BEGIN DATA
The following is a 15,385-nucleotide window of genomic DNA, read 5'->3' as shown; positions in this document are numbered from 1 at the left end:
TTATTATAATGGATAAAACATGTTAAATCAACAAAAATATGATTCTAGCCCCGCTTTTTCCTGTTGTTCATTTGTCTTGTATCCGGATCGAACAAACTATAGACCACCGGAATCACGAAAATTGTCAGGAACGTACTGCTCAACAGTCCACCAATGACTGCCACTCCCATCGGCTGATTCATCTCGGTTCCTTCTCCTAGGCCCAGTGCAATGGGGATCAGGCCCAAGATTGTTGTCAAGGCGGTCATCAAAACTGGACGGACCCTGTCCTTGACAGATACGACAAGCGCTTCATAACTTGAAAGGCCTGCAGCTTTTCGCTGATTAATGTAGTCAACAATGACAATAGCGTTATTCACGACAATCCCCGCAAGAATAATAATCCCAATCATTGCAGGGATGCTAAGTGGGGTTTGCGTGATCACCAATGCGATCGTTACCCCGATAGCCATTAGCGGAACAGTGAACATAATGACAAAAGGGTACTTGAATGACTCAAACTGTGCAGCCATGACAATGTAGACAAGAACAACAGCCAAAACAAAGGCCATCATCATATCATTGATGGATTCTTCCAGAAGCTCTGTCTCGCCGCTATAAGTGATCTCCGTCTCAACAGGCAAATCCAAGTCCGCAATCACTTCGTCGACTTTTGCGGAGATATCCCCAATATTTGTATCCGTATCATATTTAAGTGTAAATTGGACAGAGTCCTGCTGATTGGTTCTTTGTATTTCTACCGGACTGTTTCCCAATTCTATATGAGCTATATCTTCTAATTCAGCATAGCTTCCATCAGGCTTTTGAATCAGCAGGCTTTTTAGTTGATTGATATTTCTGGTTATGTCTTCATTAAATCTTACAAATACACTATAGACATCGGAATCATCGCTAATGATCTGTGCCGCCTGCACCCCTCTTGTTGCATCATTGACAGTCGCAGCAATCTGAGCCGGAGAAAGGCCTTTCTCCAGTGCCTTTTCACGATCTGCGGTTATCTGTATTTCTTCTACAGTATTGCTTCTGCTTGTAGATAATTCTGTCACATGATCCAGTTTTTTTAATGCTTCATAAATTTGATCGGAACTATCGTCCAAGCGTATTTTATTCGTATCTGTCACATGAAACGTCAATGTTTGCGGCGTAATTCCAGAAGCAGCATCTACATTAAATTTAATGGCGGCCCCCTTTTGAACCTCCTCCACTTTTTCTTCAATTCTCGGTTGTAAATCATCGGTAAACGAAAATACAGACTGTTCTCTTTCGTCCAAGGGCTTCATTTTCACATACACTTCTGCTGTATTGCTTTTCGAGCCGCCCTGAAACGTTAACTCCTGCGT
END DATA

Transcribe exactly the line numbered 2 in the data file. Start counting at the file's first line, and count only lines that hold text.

TTATTATAATGGATAAAACATGTTAAATCAACAAAAATATGATTCTAGCCCCGCTTTTTCCTGTTGTTCATTTGTCTTGTATCCGGATCGAACAAACTATAGACCACCGGAATCACGAAAATTGTCAGGAACGTACTGCTCAACAGTCCACCAATGACTGCCACTCCCATCGGCTGATTCATCTCGGTTCCTTCTCCTAGGCCCAGTGCAATGGGGATCAGGCCCAAGATTGTTGTCAAGGCGGTCATCAAAACTGGACGGACCCTGTCCTTGACAGATACGACAAGCGCTTCATAACTTGAAAGGCCTGCAGCTTTTCGCTGATTAATGTAGTCAACAATGACAATAGCGTTATTCACGACAATCCCCGCAAGAATAATAATCCCAATCATTGCAGGGATGCTAAGTGGGGTTTGCGTGATCACCAATGCGATCGTTACCCCGATAGCCATTAGCGGAACAGTGAACATAATGACAAAAGGGTACTTGAATGACTCAAACTGTGCAGCCATGACAATGTAGACAAGAACAACAGCCAAAACAAAGGCCATCATCATATCATTGATGGATTCTTCCAGAAGCTCTGTCTCGCCGCTATAAGTGATCTCCGTCTCAACAGGCAAATCCAAGTCCGCAATCACTTCGTCGACTTTTGCGGAGATATCCCCAATATTTGTATCCGTATCATATTTAAGTGTAAATTGGACAGAGTCCTGCTGATTGGTTCTTTGTATTTCTACCGGACTGTTTCCCAATTCTATATGAGCTATATCTTCTAATTCAGCATAGCTTCCATCAGGCTTTTGAATCAGCAGGCTTTTTAGTTGATTGATATTTCTGGTTATGTCTTCATTAAATCTTACAAATACACTATAGACATCGGAATCATCGCTAATGATCTGTGCCGCCTGCACCCCTCTTGTTGCATCATTGACAGTCGCAGCAATCTGAGCCGGAGAAAGGCCTTTCTCCAGTGCCTTTTCACGATCTGCGGTTATCTGTATTTCTTCTACAGTATTGCTTCTGCTTGTAGATAATTCTGTCACATGATCCAGTTTTTTTAATGCTTCATAAATTTGATCGGAACTATCGTCCAAGCGTATTTTATTCGTATCTGTCACATGAAACGTCAATGTTTGCGGCGTAATTCCAGAAGCAGCATCTACATTAAATTTAATGGCGGCCCCCTTTTGAACCTCCTCCACTTTTTCTTCAATTCTCGGTTGTAAATCATCGGTAAACGAAAATACAGACTGTTCTCTTTCGTCCAAGGGCTTCATTTTCACATACACTTCTGCTGTATTGCTTTTCGAGCCGCCCTGAAACGTTAACTCCTGCGT